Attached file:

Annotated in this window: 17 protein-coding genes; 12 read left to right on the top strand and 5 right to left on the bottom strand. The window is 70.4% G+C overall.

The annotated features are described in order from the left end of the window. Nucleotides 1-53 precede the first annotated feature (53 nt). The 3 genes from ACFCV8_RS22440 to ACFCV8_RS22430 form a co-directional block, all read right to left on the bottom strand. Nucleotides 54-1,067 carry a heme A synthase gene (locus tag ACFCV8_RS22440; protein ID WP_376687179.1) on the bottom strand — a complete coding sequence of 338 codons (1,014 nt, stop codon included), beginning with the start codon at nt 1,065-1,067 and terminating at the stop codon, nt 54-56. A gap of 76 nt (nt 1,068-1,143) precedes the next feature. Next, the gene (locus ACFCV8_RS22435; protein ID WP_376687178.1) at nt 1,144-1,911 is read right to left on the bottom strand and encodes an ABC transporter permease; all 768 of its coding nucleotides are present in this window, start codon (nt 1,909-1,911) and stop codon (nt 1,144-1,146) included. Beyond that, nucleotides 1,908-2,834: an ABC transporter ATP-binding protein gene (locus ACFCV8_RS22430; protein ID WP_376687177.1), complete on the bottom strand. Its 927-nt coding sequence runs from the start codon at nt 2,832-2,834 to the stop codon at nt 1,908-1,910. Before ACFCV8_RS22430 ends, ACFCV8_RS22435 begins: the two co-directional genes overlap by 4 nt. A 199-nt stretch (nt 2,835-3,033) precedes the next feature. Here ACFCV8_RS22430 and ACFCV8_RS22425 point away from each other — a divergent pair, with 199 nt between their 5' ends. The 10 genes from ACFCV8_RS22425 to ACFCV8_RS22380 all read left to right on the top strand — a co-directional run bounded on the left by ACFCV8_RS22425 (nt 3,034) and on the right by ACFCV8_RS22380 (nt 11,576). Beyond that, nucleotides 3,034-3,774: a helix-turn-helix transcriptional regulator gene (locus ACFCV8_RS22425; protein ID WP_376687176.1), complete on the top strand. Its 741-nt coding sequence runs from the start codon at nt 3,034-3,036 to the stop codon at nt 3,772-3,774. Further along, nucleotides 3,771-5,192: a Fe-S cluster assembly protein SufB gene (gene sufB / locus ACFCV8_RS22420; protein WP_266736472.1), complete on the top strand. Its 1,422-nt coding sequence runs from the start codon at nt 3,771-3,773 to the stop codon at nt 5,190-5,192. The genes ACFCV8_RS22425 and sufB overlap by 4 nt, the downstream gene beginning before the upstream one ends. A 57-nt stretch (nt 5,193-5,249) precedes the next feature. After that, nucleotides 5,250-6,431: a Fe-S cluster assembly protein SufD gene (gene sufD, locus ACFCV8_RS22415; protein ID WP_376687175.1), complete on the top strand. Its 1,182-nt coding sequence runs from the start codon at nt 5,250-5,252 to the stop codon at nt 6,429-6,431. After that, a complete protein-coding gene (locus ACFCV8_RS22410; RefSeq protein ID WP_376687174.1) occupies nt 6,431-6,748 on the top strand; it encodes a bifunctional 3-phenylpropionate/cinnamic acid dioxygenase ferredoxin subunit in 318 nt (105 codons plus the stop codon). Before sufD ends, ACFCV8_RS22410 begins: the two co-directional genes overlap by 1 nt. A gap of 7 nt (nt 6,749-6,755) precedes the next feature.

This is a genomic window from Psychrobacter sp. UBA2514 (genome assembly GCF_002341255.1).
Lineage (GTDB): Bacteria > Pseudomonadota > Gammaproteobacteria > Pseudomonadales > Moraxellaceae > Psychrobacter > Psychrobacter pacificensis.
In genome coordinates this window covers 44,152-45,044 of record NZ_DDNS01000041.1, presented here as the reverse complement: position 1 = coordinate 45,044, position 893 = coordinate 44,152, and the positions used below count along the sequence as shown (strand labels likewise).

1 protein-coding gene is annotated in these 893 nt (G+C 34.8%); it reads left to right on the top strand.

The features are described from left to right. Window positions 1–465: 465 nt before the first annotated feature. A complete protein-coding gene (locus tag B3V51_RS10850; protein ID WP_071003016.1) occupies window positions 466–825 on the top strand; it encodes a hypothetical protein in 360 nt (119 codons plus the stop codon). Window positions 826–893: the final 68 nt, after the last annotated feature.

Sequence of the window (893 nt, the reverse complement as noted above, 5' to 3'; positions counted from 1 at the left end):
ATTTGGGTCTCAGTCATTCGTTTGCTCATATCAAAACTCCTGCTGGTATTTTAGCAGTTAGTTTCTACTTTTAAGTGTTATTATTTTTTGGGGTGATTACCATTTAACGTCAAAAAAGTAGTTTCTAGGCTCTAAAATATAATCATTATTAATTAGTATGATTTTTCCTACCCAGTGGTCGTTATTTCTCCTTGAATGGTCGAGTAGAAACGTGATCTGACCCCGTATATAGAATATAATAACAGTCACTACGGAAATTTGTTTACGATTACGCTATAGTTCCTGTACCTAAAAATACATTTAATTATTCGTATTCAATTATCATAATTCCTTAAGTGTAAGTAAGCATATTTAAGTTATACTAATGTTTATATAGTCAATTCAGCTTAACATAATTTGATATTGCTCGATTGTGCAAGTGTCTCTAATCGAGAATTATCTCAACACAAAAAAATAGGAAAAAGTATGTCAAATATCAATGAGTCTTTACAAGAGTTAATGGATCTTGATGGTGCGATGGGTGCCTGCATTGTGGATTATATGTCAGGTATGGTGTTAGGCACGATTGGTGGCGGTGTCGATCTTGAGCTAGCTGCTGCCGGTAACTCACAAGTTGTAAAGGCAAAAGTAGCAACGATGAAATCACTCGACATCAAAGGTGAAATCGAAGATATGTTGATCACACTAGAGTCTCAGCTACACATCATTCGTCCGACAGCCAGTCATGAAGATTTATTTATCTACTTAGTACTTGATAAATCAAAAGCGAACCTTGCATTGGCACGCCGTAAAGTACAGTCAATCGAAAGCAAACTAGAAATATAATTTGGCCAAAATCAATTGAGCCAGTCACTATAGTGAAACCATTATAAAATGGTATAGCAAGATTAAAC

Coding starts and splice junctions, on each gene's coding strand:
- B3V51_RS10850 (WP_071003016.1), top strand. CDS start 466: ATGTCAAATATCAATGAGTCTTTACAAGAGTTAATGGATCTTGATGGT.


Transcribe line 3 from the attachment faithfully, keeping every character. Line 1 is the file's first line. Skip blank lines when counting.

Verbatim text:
This is a genomic window from Psychrobacter sp. UBA2514 (genome assembly GCF_002341255.1).